Intervention for Gastric Outlet and Duodenal Obstruction



Intervention for Gastric Outlet and Duodenal Obstruction


Jin Hyoung Kim, Ho-Young Song and Chang Jin Yoon


Gastric outlet obstruction is a preterminal complication of advanced malignancies of the pancreas, stomach, and duodenum. Patients with gastric outlet obstruction experience intractable nausea, vomiting, and anorexia, which may in turn cause electrolyte imbalance, dehydration, and malnutrition. Furthermore, these patients are at constant risk for aspiration and pneumonia. The primary goal of treatment is palliation of obstructive symptoms, thereby improving quality of life.1 Although surgical gastrojejunostomy with or without gastrectomy has been the traditional method of palliative treatment, many patients are unfit for bypass surgery because of poor medical condition at initial evaluation. Moreover, it carries a significant rate of morbidity and mortality and is associated with persistent or delayed relief of symptoms and prolonged hospital stay.2 Nonsurgical palliation by means of drainage via a nasogastric tube or gastrostomy does little to improve a patient’s quality of life. Placement of self-expandable metallic stents is an established treatment option in patients with malignant biliary and esophageal obstruction. Recently, stents have been increasingly used to treat malignant gastroduodenal obstruction, with successful palliation achieved in most patients. Advantages of gastroduodenal stent placement over surgical palliation include more rapid gastric emptying, fewer complications, and improved quality of life.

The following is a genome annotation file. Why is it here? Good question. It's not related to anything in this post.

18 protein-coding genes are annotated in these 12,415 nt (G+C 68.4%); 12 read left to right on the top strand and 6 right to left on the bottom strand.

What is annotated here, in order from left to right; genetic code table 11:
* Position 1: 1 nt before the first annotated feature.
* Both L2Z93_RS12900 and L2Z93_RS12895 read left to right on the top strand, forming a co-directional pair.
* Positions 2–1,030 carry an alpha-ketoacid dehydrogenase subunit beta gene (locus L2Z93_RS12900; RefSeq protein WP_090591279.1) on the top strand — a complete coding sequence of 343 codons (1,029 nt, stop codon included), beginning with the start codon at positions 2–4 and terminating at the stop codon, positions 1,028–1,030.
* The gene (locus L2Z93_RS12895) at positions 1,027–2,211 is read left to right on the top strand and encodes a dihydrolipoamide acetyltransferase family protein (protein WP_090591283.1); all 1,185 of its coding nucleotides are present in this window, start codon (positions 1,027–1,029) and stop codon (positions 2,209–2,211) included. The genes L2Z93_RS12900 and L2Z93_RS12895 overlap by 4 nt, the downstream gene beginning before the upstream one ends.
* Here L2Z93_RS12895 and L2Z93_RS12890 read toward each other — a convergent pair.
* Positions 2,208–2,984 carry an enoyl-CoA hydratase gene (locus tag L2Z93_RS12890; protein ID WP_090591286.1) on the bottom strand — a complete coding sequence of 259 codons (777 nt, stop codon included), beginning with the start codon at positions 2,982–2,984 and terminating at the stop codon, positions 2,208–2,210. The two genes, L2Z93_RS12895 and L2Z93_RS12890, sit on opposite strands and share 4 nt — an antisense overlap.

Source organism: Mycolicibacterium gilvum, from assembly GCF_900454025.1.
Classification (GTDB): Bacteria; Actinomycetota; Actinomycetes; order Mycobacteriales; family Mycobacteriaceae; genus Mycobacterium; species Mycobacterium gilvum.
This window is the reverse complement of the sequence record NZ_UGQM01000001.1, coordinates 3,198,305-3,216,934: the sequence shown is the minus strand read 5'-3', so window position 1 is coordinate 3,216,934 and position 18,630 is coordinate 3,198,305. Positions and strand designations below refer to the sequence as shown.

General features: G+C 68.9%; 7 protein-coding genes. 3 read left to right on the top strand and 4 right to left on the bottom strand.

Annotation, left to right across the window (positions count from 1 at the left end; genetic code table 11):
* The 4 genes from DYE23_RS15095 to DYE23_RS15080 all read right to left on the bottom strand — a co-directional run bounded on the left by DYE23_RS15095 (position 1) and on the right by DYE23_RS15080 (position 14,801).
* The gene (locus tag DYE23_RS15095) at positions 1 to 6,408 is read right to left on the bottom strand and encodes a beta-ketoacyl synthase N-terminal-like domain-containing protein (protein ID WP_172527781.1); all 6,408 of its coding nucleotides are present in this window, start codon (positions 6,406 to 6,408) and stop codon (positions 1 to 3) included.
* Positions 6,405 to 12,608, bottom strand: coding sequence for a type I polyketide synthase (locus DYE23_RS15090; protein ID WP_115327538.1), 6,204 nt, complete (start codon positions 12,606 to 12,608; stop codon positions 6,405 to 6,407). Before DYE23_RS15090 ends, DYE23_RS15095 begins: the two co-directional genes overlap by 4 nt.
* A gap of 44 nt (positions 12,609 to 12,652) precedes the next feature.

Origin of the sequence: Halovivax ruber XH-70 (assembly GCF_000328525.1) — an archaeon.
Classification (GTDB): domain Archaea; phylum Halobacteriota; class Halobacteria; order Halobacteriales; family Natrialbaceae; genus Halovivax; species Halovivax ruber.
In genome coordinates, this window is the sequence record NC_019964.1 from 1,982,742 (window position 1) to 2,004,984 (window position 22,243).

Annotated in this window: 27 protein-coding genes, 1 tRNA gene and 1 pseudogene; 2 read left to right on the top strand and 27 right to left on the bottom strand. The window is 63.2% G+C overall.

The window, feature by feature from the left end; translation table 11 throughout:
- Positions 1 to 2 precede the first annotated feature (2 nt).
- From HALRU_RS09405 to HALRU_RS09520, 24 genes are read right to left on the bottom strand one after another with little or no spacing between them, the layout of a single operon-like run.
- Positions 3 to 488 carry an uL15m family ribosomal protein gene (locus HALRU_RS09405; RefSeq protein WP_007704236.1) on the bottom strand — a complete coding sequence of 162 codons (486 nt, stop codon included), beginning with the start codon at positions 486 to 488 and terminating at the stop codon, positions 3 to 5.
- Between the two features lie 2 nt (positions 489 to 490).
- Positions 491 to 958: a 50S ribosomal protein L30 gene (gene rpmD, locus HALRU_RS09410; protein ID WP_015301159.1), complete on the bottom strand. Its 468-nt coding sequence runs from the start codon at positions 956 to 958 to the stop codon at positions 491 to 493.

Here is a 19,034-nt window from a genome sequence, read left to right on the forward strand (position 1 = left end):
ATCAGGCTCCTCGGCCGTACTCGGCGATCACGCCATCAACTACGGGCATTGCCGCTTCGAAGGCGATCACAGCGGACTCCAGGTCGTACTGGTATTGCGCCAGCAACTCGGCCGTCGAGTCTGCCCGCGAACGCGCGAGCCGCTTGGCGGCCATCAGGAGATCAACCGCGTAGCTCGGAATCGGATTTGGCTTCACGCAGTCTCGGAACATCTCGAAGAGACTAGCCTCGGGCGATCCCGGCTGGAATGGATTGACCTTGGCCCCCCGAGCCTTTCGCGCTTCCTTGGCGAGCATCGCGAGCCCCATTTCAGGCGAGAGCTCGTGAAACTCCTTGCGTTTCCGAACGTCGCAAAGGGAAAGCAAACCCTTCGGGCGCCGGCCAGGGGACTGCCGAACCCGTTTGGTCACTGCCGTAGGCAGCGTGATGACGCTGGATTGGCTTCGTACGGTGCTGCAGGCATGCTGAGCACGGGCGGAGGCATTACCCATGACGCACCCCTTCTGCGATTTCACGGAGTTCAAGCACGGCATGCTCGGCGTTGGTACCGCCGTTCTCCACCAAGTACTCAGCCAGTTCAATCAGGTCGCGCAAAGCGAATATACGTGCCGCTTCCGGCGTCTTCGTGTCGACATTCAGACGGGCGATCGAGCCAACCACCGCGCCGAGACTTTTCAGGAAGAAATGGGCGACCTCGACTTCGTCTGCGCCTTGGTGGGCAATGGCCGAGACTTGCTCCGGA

Causes of benign gastric outlet obstruction include peptic ulcer disease, anastomotic obstruction after gastrectomy, corrosive injury, pyloric dysfunction after esophageal resection and gastric pull-up surgery, and rarely Crohn disease. Traditionally, most of these obstructions were treated surgically. Balloon dilation, as well as placement of metallic stents, has been applied successfully in patients who are not surgical candidates.




Contraindications


The only absolute contraindication to stent placement is gastrointestinal (GI) perforation with peritonitis or tension pneumoperitoneum. Multifocal small bowel obstruction has been reported as the main cause of clinical failure after stent placement.6,7 Therefore, clear evidence of distal small bowel obstruction is also a contraindication to stent placement. Patients with peritoneal carcinomatosis are at high risk for multifocal small bowel obstruction.